Lessons learnt from the First Palm Sunday

Lessons learnt from the First Palm Sunday

  1. N. Manokaran

Palm Sunday is celebrated the Sunday before Easter, marking the Triumphal Entry of the Lord Jesus Christ into Jerusalem. It has been recorded in the gospels of Matthew (Chapter 21), Mark (11), Luke (19) and John (12). It was a panoramic sight, Jesus riding on the donkey; children shouting ‘Hosanna, in the highest’; people spreading their cloaks; cutting branches and waving the palm leaves. It was a popular celebration among the disciples and common people while the religious leaders were upset, envious and even complained to the Lord Jesus Christ.

  1. Lord Jesus uses the Meek: It is interesting to note that the Lord Jesus chose a donkey as his vehicle for a triumphal procession. The meek and humble animal was chosen by our Lord instead of highly rated horse that was the vehicle of kings and nobles. It is a myth that God uses only those who are extroverted, highly talented, educated, skilled, trained, equipped, and capable people. God can use anyone who is available. In His paradigm, ones availability ranks higher than the ability. The mule was readily available.
  2. Lord Jesus as our Model: The Lord Jesus Christ is our model. The world worships pomp and show, while the Lord chose a humble procession. It was not planned as a mega show with media persons clamouring for bytes. Humility was one of the greatest virtues of the Lord Jesus Christ. Even when he had opportunities to choose a better place for his birth, he chose an unhygienic setting for the Incarnation episode. He always chose the level where the least, the marginalized, the ostracised, and the poor could be comfortable with Him.
  3. Lord Jesus teaches a Moral: The Palm Sunday cannot be disconnected from the cleansing of the temple. The Temple in Jerusalem looked like a Bazaar (historically dubbed as Anania Bazaar, named after the corrupt Chief Priest) where the noise of animals, the money being changed (temple tax coin were to be purchased with other currencies brought by Jewish Diaspora), the vendors shouting and advertising their products, wooing potential customers. And the poor worshippers—appalled as they were—tried to strike the best bargain for buying worship materials including a sacrificial animal or a bird. Instead of praises in the temple there was a lot of noise; while the streets were filled with praises instead of noise. What an irony? Jesus cleansed the temple and restored the worship with quietness and a calm atmosphere. Immediately the blind and lame came to be healed and were healed (Matthew 21:14). The Lord Jesus was indigent towards those who commercialized worship but blessed those who came to worship. A place of worship cannot become a ‘den of thieves’. Our body is the ‘temple of Holy Spirit’ it cannot become den of thieves with commercial and distracting interests.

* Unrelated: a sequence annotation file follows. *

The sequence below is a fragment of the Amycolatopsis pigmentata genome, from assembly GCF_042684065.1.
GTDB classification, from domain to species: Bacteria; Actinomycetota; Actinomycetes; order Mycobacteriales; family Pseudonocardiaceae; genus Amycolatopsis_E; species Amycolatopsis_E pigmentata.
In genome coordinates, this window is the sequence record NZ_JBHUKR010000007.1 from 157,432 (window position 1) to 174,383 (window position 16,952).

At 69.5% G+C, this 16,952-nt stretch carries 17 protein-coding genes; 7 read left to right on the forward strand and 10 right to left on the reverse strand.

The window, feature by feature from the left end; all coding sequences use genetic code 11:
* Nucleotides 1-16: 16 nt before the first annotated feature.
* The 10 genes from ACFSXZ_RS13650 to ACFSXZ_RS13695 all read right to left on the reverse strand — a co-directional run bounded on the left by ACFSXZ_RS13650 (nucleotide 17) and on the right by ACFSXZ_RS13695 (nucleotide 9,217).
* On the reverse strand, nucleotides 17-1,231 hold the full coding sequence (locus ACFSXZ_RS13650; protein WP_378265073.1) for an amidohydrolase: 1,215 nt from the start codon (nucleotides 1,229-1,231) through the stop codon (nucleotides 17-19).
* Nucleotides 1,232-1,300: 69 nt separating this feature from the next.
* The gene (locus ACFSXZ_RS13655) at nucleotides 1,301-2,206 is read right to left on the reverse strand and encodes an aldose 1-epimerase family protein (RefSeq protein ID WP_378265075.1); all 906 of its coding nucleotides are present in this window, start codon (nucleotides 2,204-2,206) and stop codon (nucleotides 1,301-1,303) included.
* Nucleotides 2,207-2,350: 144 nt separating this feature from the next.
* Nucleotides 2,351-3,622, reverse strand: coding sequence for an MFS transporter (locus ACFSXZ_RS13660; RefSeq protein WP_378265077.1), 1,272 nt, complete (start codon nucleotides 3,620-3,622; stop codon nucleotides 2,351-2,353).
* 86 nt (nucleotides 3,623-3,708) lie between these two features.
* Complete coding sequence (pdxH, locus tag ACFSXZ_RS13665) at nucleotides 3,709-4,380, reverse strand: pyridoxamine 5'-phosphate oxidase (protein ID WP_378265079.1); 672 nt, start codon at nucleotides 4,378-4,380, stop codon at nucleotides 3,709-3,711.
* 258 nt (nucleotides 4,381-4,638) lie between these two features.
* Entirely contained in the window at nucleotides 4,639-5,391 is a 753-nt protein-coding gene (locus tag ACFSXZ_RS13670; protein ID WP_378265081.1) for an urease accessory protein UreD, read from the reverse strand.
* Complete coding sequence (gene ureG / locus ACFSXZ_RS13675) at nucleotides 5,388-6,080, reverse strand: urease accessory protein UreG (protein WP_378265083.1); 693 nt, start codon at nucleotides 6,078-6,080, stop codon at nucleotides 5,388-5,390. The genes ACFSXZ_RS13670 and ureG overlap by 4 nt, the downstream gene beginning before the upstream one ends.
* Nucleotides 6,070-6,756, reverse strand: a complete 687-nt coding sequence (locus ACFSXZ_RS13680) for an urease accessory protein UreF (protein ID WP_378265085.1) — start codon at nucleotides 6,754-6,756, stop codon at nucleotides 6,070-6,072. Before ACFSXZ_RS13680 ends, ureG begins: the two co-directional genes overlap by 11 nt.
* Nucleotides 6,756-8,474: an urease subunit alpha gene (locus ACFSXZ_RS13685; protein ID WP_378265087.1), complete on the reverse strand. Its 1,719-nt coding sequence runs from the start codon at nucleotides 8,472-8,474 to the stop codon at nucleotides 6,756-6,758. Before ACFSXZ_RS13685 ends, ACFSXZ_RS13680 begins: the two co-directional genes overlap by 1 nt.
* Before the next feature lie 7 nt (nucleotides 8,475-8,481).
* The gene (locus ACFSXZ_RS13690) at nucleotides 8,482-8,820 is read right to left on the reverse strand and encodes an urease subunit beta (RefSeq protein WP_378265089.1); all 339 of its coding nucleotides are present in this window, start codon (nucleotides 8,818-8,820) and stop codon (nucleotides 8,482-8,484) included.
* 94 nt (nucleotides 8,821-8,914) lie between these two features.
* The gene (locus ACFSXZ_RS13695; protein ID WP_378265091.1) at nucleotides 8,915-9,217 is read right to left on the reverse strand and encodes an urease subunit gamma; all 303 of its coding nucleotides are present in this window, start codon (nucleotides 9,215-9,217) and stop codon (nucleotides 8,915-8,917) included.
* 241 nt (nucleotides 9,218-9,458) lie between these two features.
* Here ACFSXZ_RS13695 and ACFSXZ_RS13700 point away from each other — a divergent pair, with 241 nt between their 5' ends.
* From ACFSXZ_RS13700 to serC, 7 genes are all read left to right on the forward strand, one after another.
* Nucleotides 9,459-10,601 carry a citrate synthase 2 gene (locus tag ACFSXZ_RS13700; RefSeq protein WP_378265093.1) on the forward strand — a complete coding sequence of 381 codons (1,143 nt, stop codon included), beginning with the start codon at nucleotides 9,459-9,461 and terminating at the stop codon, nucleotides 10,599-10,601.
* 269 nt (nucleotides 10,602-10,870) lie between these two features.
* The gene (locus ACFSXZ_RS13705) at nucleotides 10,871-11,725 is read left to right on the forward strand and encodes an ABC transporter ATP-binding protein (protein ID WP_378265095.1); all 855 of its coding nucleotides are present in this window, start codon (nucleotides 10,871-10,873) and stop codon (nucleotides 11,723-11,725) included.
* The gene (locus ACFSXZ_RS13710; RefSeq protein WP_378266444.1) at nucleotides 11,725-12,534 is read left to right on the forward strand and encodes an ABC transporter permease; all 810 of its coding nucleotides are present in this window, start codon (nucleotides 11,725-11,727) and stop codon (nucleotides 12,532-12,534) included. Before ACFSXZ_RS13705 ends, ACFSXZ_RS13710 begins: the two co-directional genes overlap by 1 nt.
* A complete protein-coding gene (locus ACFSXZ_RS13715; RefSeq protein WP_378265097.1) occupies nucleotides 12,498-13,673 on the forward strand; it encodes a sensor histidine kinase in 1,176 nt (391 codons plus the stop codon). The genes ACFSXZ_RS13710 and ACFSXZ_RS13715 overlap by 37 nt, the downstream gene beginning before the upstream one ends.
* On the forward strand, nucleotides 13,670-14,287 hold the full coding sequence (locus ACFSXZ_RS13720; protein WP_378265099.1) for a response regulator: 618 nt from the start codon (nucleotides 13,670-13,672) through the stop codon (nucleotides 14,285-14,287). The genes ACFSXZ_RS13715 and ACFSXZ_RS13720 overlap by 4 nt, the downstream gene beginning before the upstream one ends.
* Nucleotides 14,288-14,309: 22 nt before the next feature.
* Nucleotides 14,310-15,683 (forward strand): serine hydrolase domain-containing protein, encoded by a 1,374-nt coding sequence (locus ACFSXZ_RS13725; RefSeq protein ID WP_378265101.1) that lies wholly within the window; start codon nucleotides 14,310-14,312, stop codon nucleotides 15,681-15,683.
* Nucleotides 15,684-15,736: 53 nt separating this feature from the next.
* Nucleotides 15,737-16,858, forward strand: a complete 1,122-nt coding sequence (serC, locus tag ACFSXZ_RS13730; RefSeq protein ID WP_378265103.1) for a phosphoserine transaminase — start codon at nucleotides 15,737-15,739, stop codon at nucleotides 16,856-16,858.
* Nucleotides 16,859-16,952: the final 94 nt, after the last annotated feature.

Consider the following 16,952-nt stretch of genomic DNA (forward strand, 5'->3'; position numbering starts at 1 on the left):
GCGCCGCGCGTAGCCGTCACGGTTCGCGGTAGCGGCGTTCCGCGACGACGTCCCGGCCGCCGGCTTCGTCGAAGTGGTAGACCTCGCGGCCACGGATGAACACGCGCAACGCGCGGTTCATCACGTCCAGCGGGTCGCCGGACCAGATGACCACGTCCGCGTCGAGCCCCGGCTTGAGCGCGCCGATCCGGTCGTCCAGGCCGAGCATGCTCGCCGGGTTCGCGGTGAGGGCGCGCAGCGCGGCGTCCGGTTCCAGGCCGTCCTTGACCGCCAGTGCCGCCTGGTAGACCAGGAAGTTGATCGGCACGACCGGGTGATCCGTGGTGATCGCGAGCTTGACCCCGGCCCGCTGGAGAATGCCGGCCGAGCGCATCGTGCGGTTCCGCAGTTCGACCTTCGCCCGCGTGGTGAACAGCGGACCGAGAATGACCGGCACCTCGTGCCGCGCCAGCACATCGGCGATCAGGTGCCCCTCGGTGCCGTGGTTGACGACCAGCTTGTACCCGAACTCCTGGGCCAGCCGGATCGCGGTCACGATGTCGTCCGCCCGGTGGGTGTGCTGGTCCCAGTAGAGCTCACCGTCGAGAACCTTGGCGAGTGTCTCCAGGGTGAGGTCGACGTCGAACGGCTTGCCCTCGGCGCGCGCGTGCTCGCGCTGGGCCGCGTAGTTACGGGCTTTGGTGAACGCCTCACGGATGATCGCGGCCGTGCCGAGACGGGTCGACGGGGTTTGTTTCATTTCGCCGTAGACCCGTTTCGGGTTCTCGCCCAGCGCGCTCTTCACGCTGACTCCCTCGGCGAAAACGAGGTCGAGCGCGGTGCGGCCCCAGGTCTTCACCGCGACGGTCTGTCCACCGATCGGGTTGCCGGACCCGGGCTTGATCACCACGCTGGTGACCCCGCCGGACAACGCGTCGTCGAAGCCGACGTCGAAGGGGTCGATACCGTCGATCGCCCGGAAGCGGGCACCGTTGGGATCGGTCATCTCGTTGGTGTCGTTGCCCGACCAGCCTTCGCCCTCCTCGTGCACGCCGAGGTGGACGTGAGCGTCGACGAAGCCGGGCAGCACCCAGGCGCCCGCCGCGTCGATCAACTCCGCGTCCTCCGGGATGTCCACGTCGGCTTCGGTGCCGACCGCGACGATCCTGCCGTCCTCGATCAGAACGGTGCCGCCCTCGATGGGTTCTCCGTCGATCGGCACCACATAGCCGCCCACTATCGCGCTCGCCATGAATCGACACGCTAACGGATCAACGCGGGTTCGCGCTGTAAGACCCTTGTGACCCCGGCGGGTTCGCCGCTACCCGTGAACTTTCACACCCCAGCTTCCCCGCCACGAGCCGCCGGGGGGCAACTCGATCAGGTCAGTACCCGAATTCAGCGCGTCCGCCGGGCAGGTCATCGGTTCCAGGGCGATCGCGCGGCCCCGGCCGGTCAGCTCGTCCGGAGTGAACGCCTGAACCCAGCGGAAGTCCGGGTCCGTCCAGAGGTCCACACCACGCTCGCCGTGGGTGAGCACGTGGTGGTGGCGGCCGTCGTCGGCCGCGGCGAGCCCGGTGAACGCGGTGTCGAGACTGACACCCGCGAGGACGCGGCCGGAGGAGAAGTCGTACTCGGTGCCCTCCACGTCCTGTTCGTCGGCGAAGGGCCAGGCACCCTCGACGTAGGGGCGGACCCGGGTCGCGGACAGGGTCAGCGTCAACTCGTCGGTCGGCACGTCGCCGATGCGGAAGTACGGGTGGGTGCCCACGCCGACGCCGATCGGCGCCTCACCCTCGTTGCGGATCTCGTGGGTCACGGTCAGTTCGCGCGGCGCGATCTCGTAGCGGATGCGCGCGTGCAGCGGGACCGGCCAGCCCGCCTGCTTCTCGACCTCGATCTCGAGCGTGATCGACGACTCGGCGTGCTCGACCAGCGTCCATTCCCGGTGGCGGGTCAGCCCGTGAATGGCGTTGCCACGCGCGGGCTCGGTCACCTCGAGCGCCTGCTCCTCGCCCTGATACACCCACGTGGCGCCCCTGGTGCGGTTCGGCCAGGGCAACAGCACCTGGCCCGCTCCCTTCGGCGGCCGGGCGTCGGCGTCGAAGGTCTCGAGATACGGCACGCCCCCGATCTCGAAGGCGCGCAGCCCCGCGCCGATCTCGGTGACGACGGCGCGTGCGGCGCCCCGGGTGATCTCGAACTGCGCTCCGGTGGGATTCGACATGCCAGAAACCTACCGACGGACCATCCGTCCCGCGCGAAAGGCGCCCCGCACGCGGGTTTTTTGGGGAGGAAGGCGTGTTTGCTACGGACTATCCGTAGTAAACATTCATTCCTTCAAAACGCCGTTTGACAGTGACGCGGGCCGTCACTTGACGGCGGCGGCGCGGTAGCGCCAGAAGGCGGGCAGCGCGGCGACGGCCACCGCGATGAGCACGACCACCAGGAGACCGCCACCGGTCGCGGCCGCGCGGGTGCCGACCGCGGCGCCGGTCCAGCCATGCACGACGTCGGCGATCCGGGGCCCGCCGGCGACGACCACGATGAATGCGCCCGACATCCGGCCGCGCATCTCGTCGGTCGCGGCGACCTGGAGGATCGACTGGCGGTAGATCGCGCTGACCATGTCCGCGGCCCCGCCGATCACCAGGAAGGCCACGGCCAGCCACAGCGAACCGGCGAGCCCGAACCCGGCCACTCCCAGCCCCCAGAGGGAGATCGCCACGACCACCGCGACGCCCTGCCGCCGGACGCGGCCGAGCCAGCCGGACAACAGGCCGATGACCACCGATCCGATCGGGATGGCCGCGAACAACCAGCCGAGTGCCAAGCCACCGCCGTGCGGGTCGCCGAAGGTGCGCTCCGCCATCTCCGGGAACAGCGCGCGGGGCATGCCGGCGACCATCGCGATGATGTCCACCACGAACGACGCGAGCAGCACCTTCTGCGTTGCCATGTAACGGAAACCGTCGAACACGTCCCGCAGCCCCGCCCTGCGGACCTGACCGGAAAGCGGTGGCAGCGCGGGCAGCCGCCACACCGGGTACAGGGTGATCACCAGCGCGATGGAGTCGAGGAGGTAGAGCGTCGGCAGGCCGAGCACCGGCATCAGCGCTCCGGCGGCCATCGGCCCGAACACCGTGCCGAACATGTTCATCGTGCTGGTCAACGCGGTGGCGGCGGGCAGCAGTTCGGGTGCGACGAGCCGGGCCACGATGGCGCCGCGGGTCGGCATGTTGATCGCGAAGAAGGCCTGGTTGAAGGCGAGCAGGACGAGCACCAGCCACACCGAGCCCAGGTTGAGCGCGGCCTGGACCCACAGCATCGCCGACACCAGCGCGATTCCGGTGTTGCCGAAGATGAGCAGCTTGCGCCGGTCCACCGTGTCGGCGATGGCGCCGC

4. Lord Jesus reveals a Mystery: The Pharisees and Sadducees as usual were not happy with the praises and worship the Lord Jesus received from the people. They wanted silence, not praises. (They could tolerate noises in the temple- that became a bazaar but not praises in the streets). The Lord Jesus simply said that the ‘stones’ would cry out if the worshipers keep silence. (Luke 19:40) He was talking about the present Information Era. In fact, ‘micro-chips’ would cry out, if people quit praising and worshiping Him.
  5. Lord Jesus was not swayed by the Masses: The Lord Jesus was not swayed by the praises and the mass hysteria. He was living with purpose, fulfilling the Will of God. He at least did three important things. First, he cleansed the temple. He restored the worship in the proper place. Second, he healed the blind and the lame who came to him after the cleansing (Matthew 21:14). Third, he wept for Jerusalem. (Luke 19:41) The city failed to discern and accept the Messiah.

Challenge

The Palm Sunday reminds us that God can use us if we are ‘available’. It also challenges us to be meek and humble as modelled by the Lord Jesus Christ. Our priorities should be right. Worshipping the Lord is paramount in our lives. We are not only called to be disciples, but to be true worshippers. Let not the noises of the world marginalize our life of praises as we are the Temple of the Holy Spirit. Technologies, including micro-chips are for glorifying God. Christians should redeem technology and science for the purpose of glorifying the Creator. The Lord Jesus was focused on God’s purpose and was not swayed by the people around Him. He was not a “men pleaser” nor played for the gallery, nor was he directed by his critics. May God help us to lead focused lives? Let us join the procession shouting ‘Hosanna in the Highest’. Amen.

 

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About J.N. Manokaran

Preacher, Teacher and Writer. Serving Lord Jesus Christ through Community Bible Study
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